Autonomous vehicles promise to reduce these numbers drastically. Even at this early stage, there’s evidence that these vehicles are considerably safer than human-driven cars. Moreover, safety is the highest design priority for autonomous vehicles because to succeed they will have to be almost infallible. While people tolerate deaths caused by human drivers, they’re much less likely to do so when no humans are driving.
Electric cars are much cheaper to run than gasoline-powered versions, so most autonomous vehicles will almost certainly be electric, especially those used as robotaxis, a market that will demand low operating and maintenance costs. This should help reduce harmful emissions, particularly in high-density urban areas. In addition, electric vehicles are quiet, helping to reduce noise pollution.
It’s less clear how autonomous vehicles will help reduce congestion. Computer- controlled vehicles should be able to optimize routing to ease congestion. Over time, they should be able to travel more closely together than human-driven cars can, thus increasing road capacity.
In just a few short years, autonomous vehicle technologies have advanced from the phase of “not sure it can be done” to “it’s just a matter of time.” Alphabet Inc.’s Google, Uber Technologies Inc. and just about all auto companies are developing autonomous vehicles. But, there’s still a ways to go before the technology is ready for mass deployment.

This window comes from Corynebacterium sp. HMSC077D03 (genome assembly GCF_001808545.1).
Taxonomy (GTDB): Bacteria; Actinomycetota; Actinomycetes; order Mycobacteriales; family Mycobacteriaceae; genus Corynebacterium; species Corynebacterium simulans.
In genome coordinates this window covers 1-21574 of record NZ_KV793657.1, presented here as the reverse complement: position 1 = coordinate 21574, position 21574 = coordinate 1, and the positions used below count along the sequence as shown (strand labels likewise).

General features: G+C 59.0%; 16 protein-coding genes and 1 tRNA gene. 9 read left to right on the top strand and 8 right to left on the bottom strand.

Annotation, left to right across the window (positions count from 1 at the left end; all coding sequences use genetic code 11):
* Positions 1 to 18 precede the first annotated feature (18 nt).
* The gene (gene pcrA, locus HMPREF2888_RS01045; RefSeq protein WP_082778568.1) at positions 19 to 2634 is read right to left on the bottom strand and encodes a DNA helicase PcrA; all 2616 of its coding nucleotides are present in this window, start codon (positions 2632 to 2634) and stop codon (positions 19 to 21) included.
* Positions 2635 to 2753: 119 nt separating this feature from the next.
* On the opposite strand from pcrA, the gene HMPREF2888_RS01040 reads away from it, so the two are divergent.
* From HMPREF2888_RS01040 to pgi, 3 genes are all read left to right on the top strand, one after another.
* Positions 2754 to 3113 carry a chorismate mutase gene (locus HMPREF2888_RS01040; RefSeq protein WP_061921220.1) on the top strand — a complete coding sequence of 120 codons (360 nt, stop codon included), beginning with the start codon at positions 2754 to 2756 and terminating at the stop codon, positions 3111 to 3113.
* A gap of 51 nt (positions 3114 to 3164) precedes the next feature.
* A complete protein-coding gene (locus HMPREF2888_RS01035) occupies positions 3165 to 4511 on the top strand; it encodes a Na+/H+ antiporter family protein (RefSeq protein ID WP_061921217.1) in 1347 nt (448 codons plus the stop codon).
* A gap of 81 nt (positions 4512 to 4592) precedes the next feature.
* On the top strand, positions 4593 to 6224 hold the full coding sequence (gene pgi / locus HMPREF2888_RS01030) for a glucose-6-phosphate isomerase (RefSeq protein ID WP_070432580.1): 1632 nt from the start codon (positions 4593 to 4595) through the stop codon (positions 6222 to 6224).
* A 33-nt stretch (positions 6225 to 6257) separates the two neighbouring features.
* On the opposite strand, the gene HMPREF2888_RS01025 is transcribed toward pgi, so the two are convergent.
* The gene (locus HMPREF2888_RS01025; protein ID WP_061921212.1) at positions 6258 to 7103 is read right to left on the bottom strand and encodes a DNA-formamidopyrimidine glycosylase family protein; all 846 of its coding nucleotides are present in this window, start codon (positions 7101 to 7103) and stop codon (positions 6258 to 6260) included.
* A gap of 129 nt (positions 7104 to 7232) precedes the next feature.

“A fully autonomous car must solve three separate tasks: perception (figuring out what is going on in the world), prediction (determining what will happen next) and driving policy (taking the appropriate action),” explains The Economist.
Autonomous vehicles use a combination of technologies to perceive the world. These include cameras, radar and lidar — a method that creates a high-resolution 3-D map by using pulsed laser light, measuring the reflected pulses with sensors. These technologies have strengths and weaknesses that complement each other. Cameras are cheap, for example, but cannot measure distance. Lidar provides fine detail, including distance, but is expensive.
To predict how the objects around it will behave, an autonomous vehicle must first identify those objects — such as other vehicles, pedestrians, cyclists, road signs and so on. The hardest things to identify are unanticipated objects such as debris, roadwork, broken-down vehicles, and accidents. Rain, snow and puddles can also confuse an autonomous vehicle. Once objects are identified, the vehicle has to predict how they will behave in the next few seconds and then determine what actions to take.